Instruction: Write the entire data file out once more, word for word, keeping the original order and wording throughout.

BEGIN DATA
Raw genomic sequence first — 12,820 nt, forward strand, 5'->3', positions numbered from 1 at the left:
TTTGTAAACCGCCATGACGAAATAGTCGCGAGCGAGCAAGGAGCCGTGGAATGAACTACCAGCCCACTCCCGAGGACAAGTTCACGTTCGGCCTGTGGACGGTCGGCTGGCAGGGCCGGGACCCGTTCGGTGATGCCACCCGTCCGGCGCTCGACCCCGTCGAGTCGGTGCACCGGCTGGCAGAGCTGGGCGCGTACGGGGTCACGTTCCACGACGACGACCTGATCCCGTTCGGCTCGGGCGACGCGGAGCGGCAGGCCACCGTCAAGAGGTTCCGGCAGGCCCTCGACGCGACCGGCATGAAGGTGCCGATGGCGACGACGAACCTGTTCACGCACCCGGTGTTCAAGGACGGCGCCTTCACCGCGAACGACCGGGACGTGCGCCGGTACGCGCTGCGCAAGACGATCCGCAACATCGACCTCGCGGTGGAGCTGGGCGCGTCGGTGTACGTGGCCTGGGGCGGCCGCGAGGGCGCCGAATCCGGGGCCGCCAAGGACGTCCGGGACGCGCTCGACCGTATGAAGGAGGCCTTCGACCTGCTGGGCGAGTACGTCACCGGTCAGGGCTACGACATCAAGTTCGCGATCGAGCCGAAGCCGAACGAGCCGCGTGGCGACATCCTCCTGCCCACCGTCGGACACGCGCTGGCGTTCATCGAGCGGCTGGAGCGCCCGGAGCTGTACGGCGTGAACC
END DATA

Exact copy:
Raw genomic sequence first — 12,820 nt, forward strand, 5'->3', positions numbered from 1 at the left:
TTTGTAAACCGCCATGACGAAATAGTCGCGAGCGAGCAAGGAGCCGTGGAATGAACTACCAGCCCACTCCCGAGGACAAGTTCACGTTCGGCCTGTGGACGGTCGGCTGGCAGGGCCGGGACCCGTTCGGTGATGCCACCCGTCCGGCGCTCGACCCCGTCGAGTCGGTGCACCGGCTGGCAGAGCTGGGCGCGTACGGGGTCACGTTCCACGACGACGACCTGATCCCGTTCGGCTCGGGCGACGCGGAGCGGCAGGCCACCGTCAAGAGGTTCCGGCAGGCCCTCGACGCGACCGGCATGAAGGTGCCGATGGCGACGACGAACCTGTTCACGCACCCGGTGTTCAAGGACGGCGCCTTCACCGCGAACGACCGGGACGTGCGCCGGTACGCGCTGCGCAAGACGATCCGCAACATCGACCTCGCGGTGGAGCTGGGCGCGTCGGTGTACGTGGCCTGGGGCGGCCGCGAGGGCGCCGAATCCGGGGCCGCCAAGGACGTCCGGGACGCGCTCGACCGTATGAAGGAGGCCTTCGACCTGCTGGGCGAGTACGTCACCGGTCAGGGCTACGACATCAAGTTCGCGATCGAGCCGAAGCCGAACGAGCCGCGTGGCGACATCCTCCTGCCCACCGTCGGACACGCGCTGGCGTTCATCGAGCGGCTGGAGCGCCCGGAGCTGTACGGCGTGAACC